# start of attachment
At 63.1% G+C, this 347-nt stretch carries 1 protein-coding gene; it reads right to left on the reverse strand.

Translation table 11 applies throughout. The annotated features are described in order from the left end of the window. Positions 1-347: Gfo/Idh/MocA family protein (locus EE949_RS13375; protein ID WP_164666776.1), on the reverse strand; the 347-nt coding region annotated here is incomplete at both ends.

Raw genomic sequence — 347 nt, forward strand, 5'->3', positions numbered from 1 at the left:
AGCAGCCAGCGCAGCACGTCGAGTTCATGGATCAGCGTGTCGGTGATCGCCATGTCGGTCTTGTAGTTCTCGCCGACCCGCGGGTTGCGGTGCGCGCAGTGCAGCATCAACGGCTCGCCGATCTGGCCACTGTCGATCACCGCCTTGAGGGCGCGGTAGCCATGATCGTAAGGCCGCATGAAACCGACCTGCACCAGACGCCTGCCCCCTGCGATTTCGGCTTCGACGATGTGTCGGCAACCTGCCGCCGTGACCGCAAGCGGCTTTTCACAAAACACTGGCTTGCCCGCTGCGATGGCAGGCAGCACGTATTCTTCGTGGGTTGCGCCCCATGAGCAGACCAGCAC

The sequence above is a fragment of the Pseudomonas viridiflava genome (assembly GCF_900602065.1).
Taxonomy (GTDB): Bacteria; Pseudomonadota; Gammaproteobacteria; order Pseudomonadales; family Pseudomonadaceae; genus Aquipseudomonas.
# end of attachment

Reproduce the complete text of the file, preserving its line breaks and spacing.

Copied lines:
At 63.1% G+C, this 347-nt stretch carries 1 protein-coding gene; it reads right to left on the reverse strand.

Translation table 11 applies throughout. The annotated features are described in order from the left end of the window. Positions 1-347: Gfo/Idh/MocA family protein (locus EE949_RS13375; protein ID WP_164666776.1), on the reverse strand; the 347-nt coding region annotated here is incomplete at both ends.

Raw genomic sequence — 347 nt, forward strand, 5'->3', positions numbered from 1 at the left:
AGCAGCCAGCGCAGCACGTCGAGTTCATGGATCAGCGTGTCGGTGATCGCCATGTCGGTCTTGTAGTTCTCGCCGACCCGCGGGTTGCGGTGCGCGCAGTGCAGCATCAACGGCTCGCCGATCTGGCCACTGTCGATCACCGCCTTGAGGGCGCGGTAGCCATGATCGTAAGGCCGCATGAAACCGACCTGCACCAGACGCCTGCCCCCTGCGATTTCGGCTTCGACGATGTGTCGGCAACCTGCCGCCGTGACCGCAAGCGGCTTTTCACAAAACACTGGCTTGCCCGCTGCGATGGCAGGCAGCACGTATTCTTCGTGGGTTGCGCCCCATGAGCAGACCAGCAC

The sequence above is a fragment of the Pseudomonas viridiflava genome (assembly GCF_900602065.1).
Taxonomy (GTDB): Bacteria; Pseudomonadota; Gammaproteobacteria; order Pseudomonadales; family Pseudomonadaceae; genus Aquipseudomonas.